Convinced, Patrizio makes a parlay with his gambling friend: if the Eagles win their next game and Tiffany and Pat score 5 out of 10 in their dance competition, he will win back double the money he lost on the first bet. Pat is reluctant, Tiffany and Patrizio conspire to persuade Pat to dance in the competition by telling him that Nikki will be there. Pat notices that the letter from Nikki refers to "reading the signs" and realizes that Tiffany wrote it. Tiffany and their friends and family arrive at the competition on the night of the football game. Tiffany despairs when she finds that Nikki is in the audience, invited by Ronnie and Veronica who want Nikki to lift her restraining order on Pat and give Pat the chance to reconcile with her. Tiffany walks to the bar and starts drinking. Pat drags her onto the dance floor, they begin their routine. At the conclusion of their set and Pat receive an average score of 5.0 points. Amid cheers from friends and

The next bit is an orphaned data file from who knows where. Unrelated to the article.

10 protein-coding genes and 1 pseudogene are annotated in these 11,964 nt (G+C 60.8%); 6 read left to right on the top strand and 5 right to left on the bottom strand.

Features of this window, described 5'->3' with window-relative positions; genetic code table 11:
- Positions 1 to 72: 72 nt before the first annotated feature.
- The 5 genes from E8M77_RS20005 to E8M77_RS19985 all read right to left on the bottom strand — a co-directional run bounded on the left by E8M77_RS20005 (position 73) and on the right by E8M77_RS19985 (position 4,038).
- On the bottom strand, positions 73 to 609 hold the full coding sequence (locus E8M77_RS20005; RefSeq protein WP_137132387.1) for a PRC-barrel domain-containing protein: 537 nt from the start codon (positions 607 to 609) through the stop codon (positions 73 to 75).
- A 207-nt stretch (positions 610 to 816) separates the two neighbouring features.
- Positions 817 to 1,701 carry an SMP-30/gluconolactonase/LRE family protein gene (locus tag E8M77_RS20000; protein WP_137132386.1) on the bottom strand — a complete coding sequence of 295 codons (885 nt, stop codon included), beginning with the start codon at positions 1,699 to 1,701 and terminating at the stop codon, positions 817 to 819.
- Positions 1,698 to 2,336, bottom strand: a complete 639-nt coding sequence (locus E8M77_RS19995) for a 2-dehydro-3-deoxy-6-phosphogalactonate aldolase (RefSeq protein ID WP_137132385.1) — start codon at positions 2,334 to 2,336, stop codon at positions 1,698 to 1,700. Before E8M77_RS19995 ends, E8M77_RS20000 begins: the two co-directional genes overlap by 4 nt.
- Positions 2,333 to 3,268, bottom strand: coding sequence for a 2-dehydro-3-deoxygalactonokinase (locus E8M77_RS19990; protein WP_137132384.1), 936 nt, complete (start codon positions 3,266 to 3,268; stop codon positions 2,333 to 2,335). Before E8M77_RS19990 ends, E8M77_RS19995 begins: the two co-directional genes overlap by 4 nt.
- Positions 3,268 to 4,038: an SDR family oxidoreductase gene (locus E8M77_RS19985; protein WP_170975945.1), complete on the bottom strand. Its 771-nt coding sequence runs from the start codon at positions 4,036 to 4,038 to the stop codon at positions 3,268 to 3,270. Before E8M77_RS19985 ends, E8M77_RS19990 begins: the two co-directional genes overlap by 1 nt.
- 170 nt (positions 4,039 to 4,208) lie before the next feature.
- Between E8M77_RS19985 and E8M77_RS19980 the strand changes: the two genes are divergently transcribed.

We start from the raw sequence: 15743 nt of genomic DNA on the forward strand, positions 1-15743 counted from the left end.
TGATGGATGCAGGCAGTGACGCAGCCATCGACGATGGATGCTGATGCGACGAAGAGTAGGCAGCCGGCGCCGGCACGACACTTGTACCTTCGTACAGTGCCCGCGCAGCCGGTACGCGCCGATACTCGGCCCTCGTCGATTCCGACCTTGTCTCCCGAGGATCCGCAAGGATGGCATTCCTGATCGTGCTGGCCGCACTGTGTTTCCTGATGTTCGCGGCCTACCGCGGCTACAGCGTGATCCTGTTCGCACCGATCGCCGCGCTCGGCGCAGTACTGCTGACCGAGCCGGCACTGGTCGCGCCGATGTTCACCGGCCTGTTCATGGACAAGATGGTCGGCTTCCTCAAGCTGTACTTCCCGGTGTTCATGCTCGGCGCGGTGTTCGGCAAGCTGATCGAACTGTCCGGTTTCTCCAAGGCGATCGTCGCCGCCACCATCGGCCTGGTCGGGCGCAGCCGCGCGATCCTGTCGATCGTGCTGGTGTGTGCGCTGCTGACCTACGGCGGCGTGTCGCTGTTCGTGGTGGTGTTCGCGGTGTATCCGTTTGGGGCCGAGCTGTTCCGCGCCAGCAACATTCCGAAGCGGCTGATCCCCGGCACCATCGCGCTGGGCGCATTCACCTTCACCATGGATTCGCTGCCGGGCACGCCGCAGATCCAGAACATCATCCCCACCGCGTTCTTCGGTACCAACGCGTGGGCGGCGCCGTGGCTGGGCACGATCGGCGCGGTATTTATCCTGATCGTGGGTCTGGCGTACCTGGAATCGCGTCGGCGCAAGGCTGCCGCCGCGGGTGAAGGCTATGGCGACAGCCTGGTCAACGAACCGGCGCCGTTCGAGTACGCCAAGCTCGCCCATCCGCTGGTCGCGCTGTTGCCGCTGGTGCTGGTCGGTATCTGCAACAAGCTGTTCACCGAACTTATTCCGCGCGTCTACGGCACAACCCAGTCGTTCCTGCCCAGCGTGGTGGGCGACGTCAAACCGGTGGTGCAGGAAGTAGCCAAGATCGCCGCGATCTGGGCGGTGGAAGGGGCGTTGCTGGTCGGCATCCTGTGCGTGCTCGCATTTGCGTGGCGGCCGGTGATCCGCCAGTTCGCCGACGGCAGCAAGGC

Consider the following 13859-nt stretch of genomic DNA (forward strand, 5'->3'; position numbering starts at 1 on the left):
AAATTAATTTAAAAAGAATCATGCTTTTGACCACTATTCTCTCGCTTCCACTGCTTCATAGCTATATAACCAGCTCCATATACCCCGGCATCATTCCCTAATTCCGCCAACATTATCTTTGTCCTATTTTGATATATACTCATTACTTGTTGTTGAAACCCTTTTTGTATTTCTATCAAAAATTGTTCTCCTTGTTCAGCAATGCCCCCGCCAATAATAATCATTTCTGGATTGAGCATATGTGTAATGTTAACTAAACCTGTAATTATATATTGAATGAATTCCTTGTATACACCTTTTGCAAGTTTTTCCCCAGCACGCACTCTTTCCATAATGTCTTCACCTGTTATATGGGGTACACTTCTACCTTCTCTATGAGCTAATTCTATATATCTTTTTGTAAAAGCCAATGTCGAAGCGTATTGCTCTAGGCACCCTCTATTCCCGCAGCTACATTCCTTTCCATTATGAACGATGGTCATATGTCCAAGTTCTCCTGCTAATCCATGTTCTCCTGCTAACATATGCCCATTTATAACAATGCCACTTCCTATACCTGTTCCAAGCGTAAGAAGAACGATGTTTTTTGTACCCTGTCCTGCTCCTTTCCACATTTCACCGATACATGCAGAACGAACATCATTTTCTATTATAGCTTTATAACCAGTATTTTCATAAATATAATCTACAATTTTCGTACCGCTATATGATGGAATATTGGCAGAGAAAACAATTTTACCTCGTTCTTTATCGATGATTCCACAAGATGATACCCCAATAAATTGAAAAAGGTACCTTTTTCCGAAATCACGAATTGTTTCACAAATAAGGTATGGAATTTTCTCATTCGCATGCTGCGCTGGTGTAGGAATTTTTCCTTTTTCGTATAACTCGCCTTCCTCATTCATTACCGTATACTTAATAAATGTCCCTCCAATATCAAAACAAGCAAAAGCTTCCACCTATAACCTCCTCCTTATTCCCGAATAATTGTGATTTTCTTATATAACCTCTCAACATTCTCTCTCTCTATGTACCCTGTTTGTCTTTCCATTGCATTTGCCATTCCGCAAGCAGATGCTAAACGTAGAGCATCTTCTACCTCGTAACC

Excelsior College is a private, non-profit college in Albany, New York. The college offers undergraduate and graduate degrees and comprises five schools: the School of Business and Technology, the School of Health Sciences, the School of Liberal Arts, the School of Nursing, the School of Public Service. Excelsior College was founded in 1971 by the New York State Board of Regents as its external degree program, known as The Regents External Degree Program; the initial development of the program was funded by major grants from the Ford Foundation and the Carnegie Corporation. Known as Regents College from 1984 until 1998, it operated as a program of the Board of Regents. In April 1998, the Board of Regents granted the school an absolute charter to operate as a private, independent institution. On January 1, 2001, Regents College, required to change its name under the terms of the separation, became Excelsior College. Excelsior College has more than 36,000 students enrolled in a wide variety of undergraduate and graduate degree programs.